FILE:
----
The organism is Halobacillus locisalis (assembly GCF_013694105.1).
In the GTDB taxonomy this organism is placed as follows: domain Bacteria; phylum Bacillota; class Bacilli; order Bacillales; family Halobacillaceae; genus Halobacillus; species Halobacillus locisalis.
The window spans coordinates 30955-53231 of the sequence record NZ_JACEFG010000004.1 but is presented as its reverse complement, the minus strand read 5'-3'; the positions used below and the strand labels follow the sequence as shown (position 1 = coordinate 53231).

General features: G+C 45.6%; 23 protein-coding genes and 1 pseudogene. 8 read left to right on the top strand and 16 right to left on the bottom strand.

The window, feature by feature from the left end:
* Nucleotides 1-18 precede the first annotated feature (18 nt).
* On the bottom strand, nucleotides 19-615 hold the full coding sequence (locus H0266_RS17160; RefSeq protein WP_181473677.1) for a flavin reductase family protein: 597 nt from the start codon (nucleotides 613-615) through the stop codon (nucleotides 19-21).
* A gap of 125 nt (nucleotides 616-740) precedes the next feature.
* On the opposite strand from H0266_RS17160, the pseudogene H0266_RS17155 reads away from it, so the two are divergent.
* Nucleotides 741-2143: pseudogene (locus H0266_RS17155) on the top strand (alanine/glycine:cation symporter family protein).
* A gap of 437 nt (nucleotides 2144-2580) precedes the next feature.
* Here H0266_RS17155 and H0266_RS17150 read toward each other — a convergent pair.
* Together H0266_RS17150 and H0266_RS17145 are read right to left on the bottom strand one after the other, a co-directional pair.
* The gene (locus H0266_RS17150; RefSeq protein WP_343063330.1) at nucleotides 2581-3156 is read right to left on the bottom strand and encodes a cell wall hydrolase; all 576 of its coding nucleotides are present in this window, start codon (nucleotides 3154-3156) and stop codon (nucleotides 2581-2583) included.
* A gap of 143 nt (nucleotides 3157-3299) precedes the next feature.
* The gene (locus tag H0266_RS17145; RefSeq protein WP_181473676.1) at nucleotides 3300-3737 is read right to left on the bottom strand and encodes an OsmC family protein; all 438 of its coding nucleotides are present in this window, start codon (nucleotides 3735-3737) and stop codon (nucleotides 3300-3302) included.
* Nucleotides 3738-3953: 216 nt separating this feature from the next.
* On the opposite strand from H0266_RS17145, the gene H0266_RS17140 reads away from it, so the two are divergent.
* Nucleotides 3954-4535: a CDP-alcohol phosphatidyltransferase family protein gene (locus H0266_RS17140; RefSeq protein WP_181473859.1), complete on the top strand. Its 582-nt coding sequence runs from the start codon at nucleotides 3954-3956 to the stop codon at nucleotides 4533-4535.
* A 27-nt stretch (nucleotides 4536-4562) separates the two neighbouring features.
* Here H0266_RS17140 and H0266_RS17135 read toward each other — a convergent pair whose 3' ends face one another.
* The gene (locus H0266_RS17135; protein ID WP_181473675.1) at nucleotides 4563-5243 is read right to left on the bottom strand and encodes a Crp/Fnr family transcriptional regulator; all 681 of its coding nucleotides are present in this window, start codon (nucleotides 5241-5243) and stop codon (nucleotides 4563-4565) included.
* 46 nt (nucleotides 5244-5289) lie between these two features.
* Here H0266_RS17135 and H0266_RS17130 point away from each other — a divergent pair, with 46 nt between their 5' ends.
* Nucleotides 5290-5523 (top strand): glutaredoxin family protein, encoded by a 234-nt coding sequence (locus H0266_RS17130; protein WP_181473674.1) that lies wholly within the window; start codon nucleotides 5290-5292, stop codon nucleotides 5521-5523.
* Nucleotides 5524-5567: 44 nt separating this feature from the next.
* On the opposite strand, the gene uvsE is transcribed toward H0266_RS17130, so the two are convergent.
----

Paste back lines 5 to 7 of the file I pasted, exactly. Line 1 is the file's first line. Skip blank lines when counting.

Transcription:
The window, feature by feature from the left end:
* Nucleotides 1-18 precede the first annotated feature (18 nt).
* On the bottom strand, nucleotides 19-615 hold the full coding sequence (locus H0266_RS17160; RefSeq protein WP_181473677.1) for a flavin reductase family protein: 597 nt from the start codon (nucleotides 613-615) through the stop codon (nucleotides 19-21).